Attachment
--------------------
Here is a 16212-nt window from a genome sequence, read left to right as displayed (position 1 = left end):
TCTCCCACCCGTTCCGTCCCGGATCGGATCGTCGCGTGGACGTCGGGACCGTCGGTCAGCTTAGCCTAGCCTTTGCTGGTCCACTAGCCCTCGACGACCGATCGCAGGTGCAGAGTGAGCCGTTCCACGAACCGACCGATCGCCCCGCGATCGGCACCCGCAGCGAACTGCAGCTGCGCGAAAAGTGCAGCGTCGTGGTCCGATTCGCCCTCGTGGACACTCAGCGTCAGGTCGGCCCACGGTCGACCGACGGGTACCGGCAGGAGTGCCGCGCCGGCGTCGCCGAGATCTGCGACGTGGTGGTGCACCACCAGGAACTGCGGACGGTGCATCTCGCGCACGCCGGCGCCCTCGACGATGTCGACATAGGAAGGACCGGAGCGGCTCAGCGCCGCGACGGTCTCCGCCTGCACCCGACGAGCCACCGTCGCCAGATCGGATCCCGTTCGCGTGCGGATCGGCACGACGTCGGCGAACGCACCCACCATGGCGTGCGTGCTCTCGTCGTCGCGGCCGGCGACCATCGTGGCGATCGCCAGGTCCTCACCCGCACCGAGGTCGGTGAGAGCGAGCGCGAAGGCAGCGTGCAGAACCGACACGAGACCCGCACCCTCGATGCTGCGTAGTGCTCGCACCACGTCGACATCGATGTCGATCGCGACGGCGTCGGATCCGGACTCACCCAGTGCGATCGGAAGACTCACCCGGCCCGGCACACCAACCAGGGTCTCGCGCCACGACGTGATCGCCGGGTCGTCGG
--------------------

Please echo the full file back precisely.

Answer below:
Here is a 16212-nt window from a genome sequence, read left to right as displayed (position 1 = left end):
TCTCCCACCCGTTCCGTCCCGGATCGGATCGTCGCGTGGACGTCGGGACCGTCGGTCAGCTTAGCCTAGCCTTTGCTGGTCCACTAGCCCTCGACGACCGATCGCAGGTGCAGAGTGAGCCGTTCCACGAACCGACCGATCGCCCCGCGATCGGCACCCGCAGCGAACTGCAGCTGCGCGAAAAGTGCAGCGTCGTGGTCCGATTCGCCCTCGTGGACACTCAGCGTCAGGTCGGCCCACGGTCGACCGACGGGTACCGGCAGGAGTGCCGCGCCGGCGTCGCCGAGATCTGCGACGTGGTGGTGCACCACCAGGAACTGCGGACGGTGCATCTCGCGCACGCCGGCGCCCTCGACGATGTCGACATAGGAAGGACCGGAGCGGCTCAGCGCCGCGACGGTCTCCGCCTGCACCCGACGAGCCACCGTCGCCAGATCGGATCCCGTTCGCGTGCGGATCGGCACGACGTCGGCGAACGCACCCACCATGGCGTGCGTGCTCTCGTCGTCGCGGCCGGCGACCATCGTGGCGATCGCCAGGTCCTCACCCGCACCGAGGTCGGTGAGAGCGAGCGCGAAGGCAGCGTGCAGAACCGACACGAGACCCGCACCCTCGATGCTGCGTAGTGCTCGCACCACGTCGACATCGATGTCGATCGCGACGGCGTCGGATCCGGACTCACCCAGTGCGATCGGAAGACTCACCCGGCCCGGCACACCAACCAGGGTCTCGCGCCACGACGTGATCGCCGGGTCGTCGG